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Harmon Killebrew Post Office Building

Floor Speech

Date: July 16, 2018
Location: Washington, DC


Mr. LABRADOR. Mr. Speaker, I rise today in support of H.R. 3230, a bill that honors Idaho's greatest athlete and one of our great humanitarians.

H.R. 3230 names the post office in Payette, Idaho, after Harmon Killebrew, a Hall of Fame baseball player who later built an incredible legacy of charitable work.

Idahoans take great pride in Harmon Killebrew's success, and rightfully so. Killebrew's career began in 1954 when Herman Welker, the U.S. Senator from Idaho, tipped off the owner of the Washington Senators, Clark Griffith, about the 17-year-old slugger.

Griffith sent a scout, who almost didn't get to see Killebrew play. After a night of rain, groundkeepers burned gasoline to make the field playable. Killebrew did his part by hitting a ball 435 feet into a Payette beet field.

Immediately signed as a $12,000 bonus baby, Killebrew debuted a few weeks later. During his 22-year career with the Washington Senators, Minnesota Twins, and Kansas City Royals, he hit 573 home runs, more than all but four major league players at the time of his retirement.

He was the American league's most valuable player in 1969, hitting 49 home runs and driving in 140 runs. He played in 13 All-Star games and was inducted into the Hall of Fame in 1984.

Killebrew built his strength lifting 10-gallon milk cans on Idaho dairies and leveraged his work ethic into legendary status. For fans across America, Killebrew was beloved for remaining the down-to-Earth farm kid who signed a major league contract before turning 18.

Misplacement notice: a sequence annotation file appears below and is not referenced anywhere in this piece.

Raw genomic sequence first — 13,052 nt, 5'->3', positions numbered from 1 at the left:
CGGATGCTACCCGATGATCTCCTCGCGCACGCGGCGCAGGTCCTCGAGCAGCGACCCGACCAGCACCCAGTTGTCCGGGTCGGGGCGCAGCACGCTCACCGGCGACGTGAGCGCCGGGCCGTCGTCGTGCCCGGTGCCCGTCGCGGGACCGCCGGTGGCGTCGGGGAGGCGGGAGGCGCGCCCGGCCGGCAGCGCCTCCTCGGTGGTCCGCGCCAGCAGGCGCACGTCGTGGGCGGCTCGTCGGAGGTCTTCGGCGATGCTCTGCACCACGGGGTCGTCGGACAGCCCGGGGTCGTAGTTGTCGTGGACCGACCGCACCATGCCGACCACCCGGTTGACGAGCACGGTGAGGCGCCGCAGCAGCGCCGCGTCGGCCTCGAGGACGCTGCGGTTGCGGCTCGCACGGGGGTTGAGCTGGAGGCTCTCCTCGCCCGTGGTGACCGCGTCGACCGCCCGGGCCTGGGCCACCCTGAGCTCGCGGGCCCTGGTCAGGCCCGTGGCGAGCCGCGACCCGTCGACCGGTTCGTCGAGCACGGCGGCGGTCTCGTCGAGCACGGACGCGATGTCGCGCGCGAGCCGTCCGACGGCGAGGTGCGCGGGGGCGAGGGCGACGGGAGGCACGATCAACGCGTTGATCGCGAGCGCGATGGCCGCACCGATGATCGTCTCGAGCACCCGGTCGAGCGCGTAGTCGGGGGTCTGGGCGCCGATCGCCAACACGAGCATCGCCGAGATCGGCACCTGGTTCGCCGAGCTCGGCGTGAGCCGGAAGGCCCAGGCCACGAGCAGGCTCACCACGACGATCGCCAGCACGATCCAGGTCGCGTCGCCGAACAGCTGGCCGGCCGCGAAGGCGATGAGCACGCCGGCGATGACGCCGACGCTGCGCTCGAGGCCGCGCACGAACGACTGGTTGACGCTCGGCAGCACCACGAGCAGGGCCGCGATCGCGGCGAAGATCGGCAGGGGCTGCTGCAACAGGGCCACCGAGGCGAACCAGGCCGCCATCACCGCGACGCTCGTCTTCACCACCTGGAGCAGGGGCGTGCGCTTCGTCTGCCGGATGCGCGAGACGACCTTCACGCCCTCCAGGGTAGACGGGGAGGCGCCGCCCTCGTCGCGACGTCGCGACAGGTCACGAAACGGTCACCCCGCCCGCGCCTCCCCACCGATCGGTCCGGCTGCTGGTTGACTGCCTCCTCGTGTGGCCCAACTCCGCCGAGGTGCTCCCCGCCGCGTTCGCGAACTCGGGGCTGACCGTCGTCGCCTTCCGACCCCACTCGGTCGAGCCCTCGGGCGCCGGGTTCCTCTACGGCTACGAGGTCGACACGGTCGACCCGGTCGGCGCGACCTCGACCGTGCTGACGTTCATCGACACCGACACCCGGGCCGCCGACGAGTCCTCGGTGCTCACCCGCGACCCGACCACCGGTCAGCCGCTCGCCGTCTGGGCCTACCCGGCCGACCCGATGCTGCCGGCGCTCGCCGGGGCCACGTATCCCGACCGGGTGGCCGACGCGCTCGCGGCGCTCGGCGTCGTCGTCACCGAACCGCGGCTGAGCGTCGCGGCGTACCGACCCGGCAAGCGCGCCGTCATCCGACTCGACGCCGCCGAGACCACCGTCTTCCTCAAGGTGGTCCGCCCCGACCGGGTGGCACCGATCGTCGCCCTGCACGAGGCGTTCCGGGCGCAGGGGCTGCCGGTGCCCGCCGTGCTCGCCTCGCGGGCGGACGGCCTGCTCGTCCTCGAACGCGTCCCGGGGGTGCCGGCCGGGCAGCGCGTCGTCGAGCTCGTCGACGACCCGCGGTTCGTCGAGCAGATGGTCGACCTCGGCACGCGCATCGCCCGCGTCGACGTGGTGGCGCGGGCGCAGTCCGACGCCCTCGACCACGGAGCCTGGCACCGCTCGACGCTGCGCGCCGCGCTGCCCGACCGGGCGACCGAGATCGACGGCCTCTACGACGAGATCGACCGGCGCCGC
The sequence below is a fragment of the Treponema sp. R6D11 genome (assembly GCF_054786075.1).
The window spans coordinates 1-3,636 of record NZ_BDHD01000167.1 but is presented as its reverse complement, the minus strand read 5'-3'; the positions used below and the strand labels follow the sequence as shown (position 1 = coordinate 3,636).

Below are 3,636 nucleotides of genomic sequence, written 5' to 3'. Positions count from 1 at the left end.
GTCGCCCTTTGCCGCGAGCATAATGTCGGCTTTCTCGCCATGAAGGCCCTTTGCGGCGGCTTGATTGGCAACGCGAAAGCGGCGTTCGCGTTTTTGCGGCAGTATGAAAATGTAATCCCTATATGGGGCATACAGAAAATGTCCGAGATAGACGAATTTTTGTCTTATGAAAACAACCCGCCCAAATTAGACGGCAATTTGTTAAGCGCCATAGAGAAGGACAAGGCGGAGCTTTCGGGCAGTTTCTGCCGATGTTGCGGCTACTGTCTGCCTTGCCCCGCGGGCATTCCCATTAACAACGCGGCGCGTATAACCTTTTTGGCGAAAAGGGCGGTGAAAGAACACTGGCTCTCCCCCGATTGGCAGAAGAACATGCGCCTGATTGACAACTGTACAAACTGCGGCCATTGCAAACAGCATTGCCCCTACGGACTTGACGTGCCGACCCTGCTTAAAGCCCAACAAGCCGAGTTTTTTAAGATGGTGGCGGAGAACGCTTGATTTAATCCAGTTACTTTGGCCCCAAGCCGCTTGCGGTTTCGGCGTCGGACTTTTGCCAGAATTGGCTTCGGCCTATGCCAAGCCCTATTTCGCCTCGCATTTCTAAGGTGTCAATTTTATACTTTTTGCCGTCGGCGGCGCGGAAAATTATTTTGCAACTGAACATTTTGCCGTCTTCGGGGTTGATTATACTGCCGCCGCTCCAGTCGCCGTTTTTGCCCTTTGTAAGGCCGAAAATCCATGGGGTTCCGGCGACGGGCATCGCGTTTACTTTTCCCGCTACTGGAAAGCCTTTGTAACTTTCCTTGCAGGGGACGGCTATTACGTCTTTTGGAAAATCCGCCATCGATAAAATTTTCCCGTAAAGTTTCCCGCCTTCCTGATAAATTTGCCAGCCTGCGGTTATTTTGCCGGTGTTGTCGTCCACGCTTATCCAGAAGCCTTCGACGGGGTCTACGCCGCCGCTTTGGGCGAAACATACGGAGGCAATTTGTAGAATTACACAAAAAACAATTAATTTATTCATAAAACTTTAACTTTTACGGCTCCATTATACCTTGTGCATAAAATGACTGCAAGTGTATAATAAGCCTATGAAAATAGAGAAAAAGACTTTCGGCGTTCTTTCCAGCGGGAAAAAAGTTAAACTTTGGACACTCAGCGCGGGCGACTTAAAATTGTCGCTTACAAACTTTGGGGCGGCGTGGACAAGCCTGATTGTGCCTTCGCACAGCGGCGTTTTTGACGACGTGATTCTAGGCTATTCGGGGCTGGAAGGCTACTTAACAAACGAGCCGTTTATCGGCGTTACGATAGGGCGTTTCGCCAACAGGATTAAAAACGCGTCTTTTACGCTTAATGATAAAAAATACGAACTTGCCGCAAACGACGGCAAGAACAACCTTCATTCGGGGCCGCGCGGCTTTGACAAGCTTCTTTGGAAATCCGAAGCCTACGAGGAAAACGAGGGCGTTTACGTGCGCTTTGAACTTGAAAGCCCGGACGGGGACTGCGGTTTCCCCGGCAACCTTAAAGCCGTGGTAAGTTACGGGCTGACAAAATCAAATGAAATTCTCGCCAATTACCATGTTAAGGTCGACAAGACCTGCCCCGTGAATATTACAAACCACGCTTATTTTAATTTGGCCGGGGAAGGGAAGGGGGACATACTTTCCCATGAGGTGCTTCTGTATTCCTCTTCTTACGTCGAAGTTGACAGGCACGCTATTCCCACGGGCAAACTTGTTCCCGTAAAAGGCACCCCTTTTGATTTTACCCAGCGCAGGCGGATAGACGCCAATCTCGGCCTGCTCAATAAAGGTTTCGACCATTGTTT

Twins teammate, Rich Reese, called him ``one of the classiest people I've ever met in my life. . . . he treated people with respect, even with the stature that he had.''

Asked what he liked to do for fun, Killebrew once said, ``Well, I like to wash dishes, I guess.'' In the off season, he worked feeding cows, selling men's clothing, and reading gas meters.

After retirement from baseball, he sold insurance, ran a car dealership, and worked as a broadcaster.

In 1976, Killebrew helped found the Danny Thompson Memorial Golf Tournament in Sun Valley, Idaho, now called the Killebrew-Thompson Memorial. The event benefits cancer research.

The Harmon Killebrew Foundation, founded in 1998, with his wife, Nita, has built more than a dozen Miracle League fields designed for kids with disabilities, including one named for him in Payette. The baseball and football fields at Payette High School are also named for Killebrew.

Killebrew died of cancer in 2011 at age 74 after entering into hospice care, a treatment he had advocated for for years. At his memorial service, his wife read a tribute from a fan: ``Harmon is an extraordinary, beautiful, loving, compassionate human being, who also happens to be a legendary baseball player.''

In the days after his death, his high school team, the Payette Pirates, made an improbable run for a State championship. Entering the district tournament with a losing record, the Pirates won four straight to reach the State title game. The team wore HK patches on their sleeves. ``Harmon's been with us the entire time,'' said one player. The Pirates finally lost to a 25-1 Fruitland team, taking home the second-place trophy.

``He is still touching people,'' said Nita Killebrew, who worked with my office on the bill and lives in Meridian. Killebrew's legacy of generosity lives on, and it is appropriate to honor his legacy with the legislation we are considering today.

I urge my colleagues to join me in voting for H.R. 3230. Through this bill, we will recognize one of Idaho's greatest stars, and we will advance the legacy of one of America's most charitable athletes.